Shenyang designed a new strike aircraft version of the F-6 in March of 1958. However, their facilities were largely committed to modernization of existing MiG-15s and serial production of the MiG-17 and MiG-19. Chinese authorities directed development of the new aircraft to Nanchang with Shenyang still playing a major role. Up to this point, Nanchang had held some experience in the production of MiG-19 variants but was mostly tied to light-class transport aircraft and piston-powered trainer aircraft.
Development proceeded in August of 1958 to which a prototype - designated as the Qiangjiji-5 - was begun. The design brought together engineers from both the Shenyang and Nanchang concerns with the MiG-19 selected as the starting point. The basic MiG-19 fuselage was reworked to include two side-mounted intake openings to aspirate the twin engine design. The nose intake of the original jet would be covered over in a nose cone assembly that would take in an advanced attack radar and avionics. The fuselage was now area-ruled to reduce inherent drag at transonic and supersonic speeds. The nose gear was revised to fold sideways under the cockpit floor. The wings were revised with less sweep than on the MiG-19 design while anti-flutter attachments were added to the horizontal tailplanes. The single vertical tail fin had its area expanded for improved stability. The Soviet-era fighter design now evolved into a decidedly Chinese product with the completed mockup built and sent to Beijing for review in October of 1958. The prototype was finally completed in 1960 and wind tunnel testing revealed several drawbacks that necessitated reworking of the diagram designs.
In 1961, economic hardship found the burgeoning program and official work on the new strike aircraft was halted. The 300-strong design team was disbanded and the project canceled for the near future. Despite this measure, 15 of the original team proceeded to work on the project during this period and forged ahead in attempting to develop the aircraft. In 1963, the program was reinstated and development picked up once again. On June 4th, 1965, the aircraft went airborne for the first time and successfully completed it maiden test flight. Additional evaluations forced the reworking of several key systems and production of two more flyable prototypes. The completed design finally entered serial production at the end of 1969. She was formally accepted into service with the People's Liberation Army Air Force in 1970 with deliveries forthcoming. Production has since been ongoing with roughly 1,300 examples delivered including those serving in the foreign forces of Bangladesh, Myanmar, North Korea, Pakistan and Sudan. Pakistan operated the type up until 2010. Export versions were designated as "A-5". The Q-5 received the NATO reporting name of "Fantan" once it was identified as a new Chinese offering.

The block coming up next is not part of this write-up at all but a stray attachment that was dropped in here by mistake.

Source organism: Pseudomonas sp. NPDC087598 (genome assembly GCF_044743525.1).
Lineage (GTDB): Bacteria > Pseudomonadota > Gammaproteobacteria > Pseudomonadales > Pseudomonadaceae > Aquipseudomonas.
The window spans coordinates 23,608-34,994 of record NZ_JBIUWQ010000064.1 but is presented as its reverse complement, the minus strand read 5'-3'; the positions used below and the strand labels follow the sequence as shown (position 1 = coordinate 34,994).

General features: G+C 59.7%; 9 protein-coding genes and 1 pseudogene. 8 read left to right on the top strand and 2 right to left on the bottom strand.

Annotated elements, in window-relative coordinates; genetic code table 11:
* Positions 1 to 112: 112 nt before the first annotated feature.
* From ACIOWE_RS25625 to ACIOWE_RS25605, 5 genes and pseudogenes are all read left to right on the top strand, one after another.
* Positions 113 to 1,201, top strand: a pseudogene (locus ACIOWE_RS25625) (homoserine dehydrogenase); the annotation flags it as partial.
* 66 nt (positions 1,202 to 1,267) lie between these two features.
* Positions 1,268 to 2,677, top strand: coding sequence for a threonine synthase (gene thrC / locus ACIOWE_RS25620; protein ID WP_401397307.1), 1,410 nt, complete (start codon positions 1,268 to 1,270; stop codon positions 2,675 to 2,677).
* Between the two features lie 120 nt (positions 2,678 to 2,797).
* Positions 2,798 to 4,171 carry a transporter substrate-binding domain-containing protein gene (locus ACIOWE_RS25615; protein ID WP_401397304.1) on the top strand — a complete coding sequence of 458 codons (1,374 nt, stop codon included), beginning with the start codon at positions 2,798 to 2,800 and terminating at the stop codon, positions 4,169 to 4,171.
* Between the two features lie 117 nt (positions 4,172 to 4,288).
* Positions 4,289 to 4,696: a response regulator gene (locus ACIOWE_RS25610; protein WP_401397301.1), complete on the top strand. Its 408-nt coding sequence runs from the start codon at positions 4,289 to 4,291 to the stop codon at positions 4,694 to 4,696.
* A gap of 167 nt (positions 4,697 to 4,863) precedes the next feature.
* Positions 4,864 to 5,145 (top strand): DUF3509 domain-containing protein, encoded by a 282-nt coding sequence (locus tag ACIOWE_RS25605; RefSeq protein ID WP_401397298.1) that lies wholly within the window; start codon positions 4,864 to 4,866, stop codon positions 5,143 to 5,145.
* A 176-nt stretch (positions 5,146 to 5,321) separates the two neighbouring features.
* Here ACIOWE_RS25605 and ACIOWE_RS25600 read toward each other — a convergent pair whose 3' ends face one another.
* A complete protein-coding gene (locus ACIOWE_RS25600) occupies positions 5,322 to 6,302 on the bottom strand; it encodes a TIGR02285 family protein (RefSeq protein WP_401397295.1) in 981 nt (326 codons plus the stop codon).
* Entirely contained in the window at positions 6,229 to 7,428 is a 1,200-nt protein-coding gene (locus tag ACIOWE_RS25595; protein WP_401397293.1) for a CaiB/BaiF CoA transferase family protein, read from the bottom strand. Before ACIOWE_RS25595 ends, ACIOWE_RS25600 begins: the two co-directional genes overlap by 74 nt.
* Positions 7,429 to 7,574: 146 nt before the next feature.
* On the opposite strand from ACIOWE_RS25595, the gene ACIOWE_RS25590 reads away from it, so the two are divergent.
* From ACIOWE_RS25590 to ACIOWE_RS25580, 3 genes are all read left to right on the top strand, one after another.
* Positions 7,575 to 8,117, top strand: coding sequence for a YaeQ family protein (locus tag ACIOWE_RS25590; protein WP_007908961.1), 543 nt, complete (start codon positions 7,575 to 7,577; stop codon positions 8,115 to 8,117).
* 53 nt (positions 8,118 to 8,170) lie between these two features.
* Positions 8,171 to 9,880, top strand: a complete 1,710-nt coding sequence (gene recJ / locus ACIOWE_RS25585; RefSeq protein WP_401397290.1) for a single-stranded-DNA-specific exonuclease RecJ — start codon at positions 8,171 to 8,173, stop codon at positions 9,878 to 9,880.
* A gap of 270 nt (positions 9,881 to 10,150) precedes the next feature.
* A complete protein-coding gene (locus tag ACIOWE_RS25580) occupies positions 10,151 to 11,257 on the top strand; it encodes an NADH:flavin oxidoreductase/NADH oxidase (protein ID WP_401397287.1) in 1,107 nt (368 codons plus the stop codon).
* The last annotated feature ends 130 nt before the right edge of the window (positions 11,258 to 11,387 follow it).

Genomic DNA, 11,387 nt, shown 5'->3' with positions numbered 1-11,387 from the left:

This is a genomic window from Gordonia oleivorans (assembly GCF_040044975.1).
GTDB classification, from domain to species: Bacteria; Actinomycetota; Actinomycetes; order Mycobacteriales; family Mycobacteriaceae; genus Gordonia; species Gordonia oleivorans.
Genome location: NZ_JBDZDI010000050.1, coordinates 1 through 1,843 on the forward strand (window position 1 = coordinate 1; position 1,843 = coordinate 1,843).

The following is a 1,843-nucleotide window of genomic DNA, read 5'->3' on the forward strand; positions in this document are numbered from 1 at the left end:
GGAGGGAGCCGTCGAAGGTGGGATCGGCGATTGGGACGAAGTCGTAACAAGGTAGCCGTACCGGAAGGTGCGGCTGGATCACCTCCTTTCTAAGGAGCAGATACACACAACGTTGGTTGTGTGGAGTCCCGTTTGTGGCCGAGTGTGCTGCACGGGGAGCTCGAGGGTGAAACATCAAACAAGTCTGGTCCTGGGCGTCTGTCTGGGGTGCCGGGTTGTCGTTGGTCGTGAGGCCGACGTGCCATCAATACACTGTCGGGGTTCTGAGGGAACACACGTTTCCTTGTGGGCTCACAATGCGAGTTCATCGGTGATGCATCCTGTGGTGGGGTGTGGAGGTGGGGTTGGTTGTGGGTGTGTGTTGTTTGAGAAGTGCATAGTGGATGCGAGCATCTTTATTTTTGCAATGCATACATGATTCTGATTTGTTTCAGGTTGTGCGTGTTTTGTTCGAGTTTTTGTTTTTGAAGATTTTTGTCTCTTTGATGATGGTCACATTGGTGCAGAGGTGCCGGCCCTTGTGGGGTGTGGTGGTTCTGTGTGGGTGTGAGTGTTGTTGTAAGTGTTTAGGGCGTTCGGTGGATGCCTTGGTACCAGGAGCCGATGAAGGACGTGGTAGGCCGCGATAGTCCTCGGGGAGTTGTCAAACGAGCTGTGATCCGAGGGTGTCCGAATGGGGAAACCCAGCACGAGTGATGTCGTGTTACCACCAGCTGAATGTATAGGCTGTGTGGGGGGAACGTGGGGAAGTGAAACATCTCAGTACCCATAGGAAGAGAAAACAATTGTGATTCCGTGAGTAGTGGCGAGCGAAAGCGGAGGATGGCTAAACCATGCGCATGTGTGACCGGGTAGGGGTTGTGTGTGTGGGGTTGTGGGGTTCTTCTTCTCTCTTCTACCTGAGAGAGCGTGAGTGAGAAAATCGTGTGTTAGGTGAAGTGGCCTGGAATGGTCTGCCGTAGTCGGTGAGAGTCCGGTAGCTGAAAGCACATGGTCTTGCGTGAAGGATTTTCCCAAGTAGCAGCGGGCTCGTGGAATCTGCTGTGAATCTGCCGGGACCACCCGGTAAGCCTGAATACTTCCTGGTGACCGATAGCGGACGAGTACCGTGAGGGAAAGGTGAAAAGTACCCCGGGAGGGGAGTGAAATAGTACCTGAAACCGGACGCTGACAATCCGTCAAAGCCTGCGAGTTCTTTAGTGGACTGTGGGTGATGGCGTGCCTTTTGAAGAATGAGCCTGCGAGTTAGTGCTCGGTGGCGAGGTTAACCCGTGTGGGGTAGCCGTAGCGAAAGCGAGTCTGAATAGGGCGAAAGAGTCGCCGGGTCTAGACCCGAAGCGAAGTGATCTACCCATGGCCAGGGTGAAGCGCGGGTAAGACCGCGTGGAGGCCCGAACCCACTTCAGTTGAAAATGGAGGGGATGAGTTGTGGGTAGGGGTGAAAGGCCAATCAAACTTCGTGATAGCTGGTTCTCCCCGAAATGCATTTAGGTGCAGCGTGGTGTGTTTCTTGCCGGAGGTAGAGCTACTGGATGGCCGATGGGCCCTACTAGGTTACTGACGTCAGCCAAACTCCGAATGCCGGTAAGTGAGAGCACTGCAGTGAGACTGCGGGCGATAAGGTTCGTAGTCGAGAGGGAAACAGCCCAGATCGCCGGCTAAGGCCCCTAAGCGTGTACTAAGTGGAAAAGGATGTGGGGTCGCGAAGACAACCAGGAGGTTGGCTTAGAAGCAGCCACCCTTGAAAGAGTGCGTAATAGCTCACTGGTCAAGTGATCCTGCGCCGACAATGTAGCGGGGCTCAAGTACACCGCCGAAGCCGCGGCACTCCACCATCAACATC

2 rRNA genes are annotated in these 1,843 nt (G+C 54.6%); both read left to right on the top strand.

While the Q-5's new nose cone assembly was intended to accept a new attack radar, the system was never fitted in main production models.